example - https://www.amazon.com/Viotek-GN34CB...0344192&sr=8-4

Ram
If you go with the 3xxx series I've had very good luck with these https://www.newegg.com/g-skill-32gb-...82E16820232861
Which have been rock stable in my son's 3600 build at XAMP settings.

I know it's tempting to piece in a 16 gb set at a time but ryzen is kinda touchy with ram to begin with and it might be a chore to match em later on. 10 years from now.... without some huge unforeseen change, I'm pretty sure you'll be needing more than 16 GB. ( hitting 12 + now in BFV)

OT many of my PLC workstation builds using the MSI NF 980 G 65's were recently retired ( sitewide upgrade of control systems) . They held up very very well, most of them running continously for 10 years in some really bad worksite conditions. The only failure was the sata controller on one of them - which happened at the same time a lightning strike took out several of the plc's on site.


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post #15 of 189 (permalink) Old 01-29-2020, 07:00 PM - Thread Starter
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I generally have had decent luck with my choice of motherboards being consistently reliable and failure free which consisted of DFI NFR SLI- DR, ASUS M2N32 SLI Deluxe, Foxconn Destryer, MSI NF980-G65. Was just looking at high end motherboards are seeing the prices are friggn rediculouse. MSI x570 Godlike. It better be Godlike at a price tag nearing $700 after tax OMG. Forgive me father for I have sinned in thinking of buying a product with a name Godlike. Now let me go take a look at this Unify you mentioned.


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post #16 of 189 (permalink) Old 01-29-2020, 07:20 PM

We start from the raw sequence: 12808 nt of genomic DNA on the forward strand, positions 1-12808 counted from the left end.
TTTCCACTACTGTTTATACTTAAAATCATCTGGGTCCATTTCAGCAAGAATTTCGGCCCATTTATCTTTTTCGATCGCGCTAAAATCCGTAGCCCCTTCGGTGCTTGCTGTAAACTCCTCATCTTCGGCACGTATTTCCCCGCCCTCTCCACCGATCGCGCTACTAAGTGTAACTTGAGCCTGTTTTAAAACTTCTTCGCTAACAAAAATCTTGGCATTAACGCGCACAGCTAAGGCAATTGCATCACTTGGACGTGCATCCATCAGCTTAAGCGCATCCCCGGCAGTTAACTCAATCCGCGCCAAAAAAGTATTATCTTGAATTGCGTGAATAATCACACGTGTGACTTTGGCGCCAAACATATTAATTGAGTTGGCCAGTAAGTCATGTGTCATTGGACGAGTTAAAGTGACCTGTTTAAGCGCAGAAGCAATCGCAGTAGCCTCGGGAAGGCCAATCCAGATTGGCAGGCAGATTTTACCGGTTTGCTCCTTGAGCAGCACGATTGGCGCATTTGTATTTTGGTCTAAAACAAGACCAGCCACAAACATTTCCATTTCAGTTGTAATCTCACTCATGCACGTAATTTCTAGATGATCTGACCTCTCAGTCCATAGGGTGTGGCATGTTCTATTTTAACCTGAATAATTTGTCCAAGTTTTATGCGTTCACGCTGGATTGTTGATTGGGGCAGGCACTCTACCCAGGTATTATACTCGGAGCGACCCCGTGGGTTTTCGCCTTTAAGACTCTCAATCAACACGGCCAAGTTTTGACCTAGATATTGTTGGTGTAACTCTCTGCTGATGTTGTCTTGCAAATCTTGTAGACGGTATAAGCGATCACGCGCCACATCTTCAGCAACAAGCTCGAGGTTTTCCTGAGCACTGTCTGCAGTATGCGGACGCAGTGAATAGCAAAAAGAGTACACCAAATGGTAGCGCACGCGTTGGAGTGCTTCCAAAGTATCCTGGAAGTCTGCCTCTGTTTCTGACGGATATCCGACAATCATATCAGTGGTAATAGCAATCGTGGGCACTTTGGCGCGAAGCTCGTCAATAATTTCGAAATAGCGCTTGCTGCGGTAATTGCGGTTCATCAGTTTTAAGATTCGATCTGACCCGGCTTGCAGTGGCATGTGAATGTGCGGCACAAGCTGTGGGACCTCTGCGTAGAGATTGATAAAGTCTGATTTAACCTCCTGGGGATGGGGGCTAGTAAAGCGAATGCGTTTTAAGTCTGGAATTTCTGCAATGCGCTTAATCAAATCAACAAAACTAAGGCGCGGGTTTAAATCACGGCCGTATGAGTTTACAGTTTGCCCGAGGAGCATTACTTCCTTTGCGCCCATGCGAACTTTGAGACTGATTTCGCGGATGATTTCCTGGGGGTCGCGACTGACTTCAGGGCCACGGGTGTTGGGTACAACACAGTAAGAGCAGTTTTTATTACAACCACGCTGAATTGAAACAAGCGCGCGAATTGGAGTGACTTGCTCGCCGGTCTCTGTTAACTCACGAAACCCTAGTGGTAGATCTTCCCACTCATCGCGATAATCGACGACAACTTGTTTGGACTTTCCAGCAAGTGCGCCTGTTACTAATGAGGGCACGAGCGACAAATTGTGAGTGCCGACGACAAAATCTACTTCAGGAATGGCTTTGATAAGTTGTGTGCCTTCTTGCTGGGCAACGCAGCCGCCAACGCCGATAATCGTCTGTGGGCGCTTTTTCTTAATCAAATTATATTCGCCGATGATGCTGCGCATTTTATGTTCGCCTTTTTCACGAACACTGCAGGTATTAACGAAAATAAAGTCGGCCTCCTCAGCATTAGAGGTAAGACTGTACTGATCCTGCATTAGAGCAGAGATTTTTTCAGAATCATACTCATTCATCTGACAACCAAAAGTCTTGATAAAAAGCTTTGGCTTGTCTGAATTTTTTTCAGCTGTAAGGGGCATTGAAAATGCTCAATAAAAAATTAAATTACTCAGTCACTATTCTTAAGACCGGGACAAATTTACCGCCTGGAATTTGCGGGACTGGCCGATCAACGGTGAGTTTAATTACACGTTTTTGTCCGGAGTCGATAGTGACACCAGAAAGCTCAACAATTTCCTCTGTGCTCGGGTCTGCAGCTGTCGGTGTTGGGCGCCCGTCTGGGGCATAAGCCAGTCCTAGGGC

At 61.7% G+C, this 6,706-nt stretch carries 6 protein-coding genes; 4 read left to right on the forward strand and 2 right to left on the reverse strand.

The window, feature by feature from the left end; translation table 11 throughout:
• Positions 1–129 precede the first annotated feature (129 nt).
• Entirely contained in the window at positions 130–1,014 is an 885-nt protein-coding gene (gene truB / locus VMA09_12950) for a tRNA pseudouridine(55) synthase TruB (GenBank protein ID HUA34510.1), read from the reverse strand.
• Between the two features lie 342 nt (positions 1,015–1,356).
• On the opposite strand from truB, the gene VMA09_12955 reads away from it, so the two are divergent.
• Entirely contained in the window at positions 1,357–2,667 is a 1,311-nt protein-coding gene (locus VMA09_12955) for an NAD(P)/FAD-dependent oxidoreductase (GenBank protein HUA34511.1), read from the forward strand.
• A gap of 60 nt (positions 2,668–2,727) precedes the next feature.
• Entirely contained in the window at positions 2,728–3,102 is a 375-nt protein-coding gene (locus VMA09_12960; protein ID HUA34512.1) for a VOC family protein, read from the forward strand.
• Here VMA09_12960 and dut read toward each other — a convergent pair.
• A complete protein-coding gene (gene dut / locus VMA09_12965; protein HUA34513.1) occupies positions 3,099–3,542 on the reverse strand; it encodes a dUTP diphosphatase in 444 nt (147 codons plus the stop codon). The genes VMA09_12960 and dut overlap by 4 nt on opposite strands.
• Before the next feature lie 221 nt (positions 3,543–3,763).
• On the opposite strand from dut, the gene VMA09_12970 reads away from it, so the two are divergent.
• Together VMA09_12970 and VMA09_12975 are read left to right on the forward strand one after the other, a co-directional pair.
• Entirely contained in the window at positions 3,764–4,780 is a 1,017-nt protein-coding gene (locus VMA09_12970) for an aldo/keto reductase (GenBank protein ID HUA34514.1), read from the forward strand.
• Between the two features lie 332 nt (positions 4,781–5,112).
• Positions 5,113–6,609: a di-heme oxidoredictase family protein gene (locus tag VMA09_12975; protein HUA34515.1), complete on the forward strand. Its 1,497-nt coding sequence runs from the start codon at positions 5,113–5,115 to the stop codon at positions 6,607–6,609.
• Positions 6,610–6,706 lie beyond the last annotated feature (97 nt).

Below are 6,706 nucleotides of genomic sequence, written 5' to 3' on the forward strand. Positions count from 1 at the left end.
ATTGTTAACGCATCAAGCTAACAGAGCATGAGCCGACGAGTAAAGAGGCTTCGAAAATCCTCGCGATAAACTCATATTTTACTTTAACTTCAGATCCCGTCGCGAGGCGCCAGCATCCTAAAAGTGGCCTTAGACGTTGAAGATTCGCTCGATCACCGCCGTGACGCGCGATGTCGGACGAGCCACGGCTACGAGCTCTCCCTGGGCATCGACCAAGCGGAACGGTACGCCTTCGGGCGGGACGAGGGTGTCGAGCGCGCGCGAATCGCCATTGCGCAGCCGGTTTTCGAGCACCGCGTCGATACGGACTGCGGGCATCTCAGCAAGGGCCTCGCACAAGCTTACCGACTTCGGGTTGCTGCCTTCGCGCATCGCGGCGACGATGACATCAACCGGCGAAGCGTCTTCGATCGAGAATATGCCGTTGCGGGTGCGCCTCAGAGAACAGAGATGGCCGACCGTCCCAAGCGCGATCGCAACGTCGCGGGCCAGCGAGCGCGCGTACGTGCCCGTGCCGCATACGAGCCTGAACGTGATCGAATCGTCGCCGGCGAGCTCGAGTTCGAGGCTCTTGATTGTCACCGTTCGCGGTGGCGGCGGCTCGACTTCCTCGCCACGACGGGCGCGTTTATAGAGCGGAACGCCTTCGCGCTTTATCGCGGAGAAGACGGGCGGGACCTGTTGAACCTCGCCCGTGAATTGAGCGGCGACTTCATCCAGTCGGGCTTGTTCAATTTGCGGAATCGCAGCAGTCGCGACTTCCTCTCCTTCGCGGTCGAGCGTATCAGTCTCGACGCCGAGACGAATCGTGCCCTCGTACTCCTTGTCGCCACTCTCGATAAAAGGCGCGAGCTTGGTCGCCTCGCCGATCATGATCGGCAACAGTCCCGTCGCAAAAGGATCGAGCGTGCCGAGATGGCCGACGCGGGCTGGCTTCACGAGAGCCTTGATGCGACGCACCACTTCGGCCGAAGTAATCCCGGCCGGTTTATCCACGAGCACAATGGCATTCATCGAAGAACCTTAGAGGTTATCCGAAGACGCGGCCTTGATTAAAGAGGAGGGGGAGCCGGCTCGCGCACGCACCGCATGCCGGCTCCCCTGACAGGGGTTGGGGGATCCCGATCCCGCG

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Your old 939 boards were keeping a single core or a dual core at most fed with power with a very antiquated CNQ implementation, Ryzen CPUs (can) have 16x the cores and the ability to change frequency and voltage and disable entire CCXes a couple hundred times a second based on load.

Building a capable VRM that doesn't have overshoot issues or that isn't too slow to react isn't cheap, lol. your money isn't going to nothing.

if you've got no intention of ever going for a 3900X or 3950X then you can get by with a decent B450 board with a 3700/3800X and be more than fine, just keep in mind you're also going to miss out on PCI-E 4.0 if you do.

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Last edited by The Pook; 01-29-2020 at 09:10 PM. Reason: implication -> implementation, rofl
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post #17 of 189 (permalink) Old 01-29-2020, 07:20 PM
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Quote: Originally Posted by N2Gaming View Post